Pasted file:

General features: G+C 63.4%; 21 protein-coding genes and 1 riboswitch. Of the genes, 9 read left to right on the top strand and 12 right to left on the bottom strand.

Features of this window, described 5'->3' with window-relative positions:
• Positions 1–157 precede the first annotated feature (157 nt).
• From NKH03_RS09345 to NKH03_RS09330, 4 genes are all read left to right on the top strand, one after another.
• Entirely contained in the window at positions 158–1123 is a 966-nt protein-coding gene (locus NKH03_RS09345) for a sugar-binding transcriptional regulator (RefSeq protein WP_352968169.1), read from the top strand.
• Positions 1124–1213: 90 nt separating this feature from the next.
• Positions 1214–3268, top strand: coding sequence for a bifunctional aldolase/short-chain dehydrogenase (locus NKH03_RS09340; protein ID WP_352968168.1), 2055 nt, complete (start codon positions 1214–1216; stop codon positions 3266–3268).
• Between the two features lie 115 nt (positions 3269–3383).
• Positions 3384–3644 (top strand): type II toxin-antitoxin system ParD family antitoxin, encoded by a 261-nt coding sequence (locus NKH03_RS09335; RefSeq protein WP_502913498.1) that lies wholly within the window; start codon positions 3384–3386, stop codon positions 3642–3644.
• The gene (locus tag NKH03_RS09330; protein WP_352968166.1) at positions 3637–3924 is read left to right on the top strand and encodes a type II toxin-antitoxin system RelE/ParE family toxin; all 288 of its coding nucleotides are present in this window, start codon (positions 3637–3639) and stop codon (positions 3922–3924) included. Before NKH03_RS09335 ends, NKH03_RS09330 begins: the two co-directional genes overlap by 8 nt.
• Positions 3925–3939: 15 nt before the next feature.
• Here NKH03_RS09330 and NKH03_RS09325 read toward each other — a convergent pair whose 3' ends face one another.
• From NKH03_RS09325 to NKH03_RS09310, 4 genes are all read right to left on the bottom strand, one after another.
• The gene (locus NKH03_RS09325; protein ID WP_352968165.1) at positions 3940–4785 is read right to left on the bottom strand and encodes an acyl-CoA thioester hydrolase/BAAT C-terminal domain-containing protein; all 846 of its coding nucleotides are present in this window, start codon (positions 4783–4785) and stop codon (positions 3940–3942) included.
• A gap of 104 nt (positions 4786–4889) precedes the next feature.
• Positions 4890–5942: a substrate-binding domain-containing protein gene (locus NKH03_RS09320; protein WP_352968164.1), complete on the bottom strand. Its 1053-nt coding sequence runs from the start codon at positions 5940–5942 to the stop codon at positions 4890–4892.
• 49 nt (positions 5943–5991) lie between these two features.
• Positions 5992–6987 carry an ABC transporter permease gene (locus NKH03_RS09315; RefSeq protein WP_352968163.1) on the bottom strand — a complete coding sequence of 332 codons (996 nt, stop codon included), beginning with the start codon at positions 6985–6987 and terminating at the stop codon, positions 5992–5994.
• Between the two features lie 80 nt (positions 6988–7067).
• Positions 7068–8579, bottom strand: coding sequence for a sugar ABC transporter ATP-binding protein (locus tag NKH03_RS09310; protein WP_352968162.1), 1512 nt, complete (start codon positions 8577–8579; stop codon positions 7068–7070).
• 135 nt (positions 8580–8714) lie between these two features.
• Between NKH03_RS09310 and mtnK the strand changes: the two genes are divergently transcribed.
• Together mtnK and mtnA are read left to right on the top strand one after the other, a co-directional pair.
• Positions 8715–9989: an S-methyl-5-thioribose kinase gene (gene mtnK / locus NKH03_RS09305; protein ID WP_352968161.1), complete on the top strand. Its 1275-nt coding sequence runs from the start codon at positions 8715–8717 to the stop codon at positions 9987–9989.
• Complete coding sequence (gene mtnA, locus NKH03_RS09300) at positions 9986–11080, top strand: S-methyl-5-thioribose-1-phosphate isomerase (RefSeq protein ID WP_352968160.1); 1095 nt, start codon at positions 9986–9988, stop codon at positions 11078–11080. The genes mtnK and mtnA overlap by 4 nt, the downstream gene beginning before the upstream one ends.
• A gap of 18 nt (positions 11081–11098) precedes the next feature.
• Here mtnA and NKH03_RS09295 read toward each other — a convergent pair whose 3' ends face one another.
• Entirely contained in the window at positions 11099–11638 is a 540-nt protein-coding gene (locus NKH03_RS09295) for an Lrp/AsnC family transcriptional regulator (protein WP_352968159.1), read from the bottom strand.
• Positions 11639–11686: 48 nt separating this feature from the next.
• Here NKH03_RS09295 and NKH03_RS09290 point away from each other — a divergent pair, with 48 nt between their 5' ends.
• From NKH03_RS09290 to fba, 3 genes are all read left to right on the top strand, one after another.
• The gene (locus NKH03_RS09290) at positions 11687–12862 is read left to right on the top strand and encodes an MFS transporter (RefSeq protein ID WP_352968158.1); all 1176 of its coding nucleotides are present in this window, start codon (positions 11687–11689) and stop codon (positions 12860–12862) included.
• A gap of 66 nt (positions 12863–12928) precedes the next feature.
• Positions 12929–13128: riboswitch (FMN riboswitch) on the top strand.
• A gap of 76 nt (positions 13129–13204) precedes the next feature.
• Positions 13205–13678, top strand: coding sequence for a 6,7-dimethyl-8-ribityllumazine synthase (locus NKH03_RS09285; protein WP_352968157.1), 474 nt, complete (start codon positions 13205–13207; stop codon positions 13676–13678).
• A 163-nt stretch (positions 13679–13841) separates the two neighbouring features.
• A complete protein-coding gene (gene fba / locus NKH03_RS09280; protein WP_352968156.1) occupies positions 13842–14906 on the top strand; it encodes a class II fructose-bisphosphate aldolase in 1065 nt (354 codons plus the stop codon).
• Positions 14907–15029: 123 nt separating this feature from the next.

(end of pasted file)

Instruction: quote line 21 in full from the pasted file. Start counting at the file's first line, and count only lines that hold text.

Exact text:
• 135 nt (positions 8580–8714) lie between these two features.